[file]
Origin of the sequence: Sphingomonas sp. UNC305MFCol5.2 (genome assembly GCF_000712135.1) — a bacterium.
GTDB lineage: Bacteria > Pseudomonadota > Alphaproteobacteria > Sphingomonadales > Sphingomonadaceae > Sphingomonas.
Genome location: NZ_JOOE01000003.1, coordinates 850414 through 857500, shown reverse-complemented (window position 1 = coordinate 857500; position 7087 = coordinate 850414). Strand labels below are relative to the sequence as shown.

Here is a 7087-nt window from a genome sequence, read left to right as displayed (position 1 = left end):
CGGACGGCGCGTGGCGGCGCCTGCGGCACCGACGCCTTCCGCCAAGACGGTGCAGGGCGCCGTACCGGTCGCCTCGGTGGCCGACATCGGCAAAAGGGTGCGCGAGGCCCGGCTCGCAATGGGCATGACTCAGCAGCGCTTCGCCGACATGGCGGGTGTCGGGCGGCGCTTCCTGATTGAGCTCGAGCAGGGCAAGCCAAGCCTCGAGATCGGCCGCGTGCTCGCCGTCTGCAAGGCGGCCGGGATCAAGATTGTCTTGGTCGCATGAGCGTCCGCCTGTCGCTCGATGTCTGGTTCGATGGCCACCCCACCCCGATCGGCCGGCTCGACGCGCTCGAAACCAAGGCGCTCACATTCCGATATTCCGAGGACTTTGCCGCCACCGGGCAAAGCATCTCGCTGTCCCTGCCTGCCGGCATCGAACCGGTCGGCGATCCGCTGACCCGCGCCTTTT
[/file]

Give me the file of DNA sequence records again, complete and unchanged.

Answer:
Origin of the sequence: Sphingomonas sp. UNC305MFCol5.2 (genome assembly GCF_000712135.1) — a bacterium.
GTDB lineage: Bacteria > Pseudomonadota > Alphaproteobacteria > Sphingomonadales > Sphingomonadaceae > Sphingomonas.
Genome location: NZ_JOOE01000003.1, coordinates 850414 through 857500, shown reverse-complemented (window position 1 = coordinate 857500; position 7087 = coordinate 850414). Strand labels below are relative to the sequence as shown.

Here is a 7087-nt window from a genome sequence, read left to right as displayed (position 1 = left end):
CGGACGGCGCGTGGCGGCGCCTGCGGCACCGACGCCTTCCGCCAAGACGGTGCAGGGCGCCGTACCGGTCGCCTCGGTGGCCGACATCGGCAAAAGGGTGCGCGAGGCCCGGCTCGCAATGGGCATGACTCAGCAGCGCTTCGCCGACATGGCGGGTGTCGGGCGGCGCTTCCTGATTGAGCTCGAGCAGGGCAAGCCAAGCCTCGAGATCGGCCGCGTGCTCGCCGTCTGCAAGGCGGCCGGGATCAAGATTGTCTTGGTCGCATGAGCGTCCGCCTGTCGCTCGATGTCTGGTTCGATGGCCACCCCACCCCGATCGGCCGGCTCGACGCGCTCGAAACCAAGGCGCTCACATTCCGATATTCCGAGGACTTTGCCGCCACCGGGCAAAGCATCTCGCTGTCCCTGCCTGCCGGCATCGAACCGGTCGGCGATCCGCTGACCCGCGCCTTTT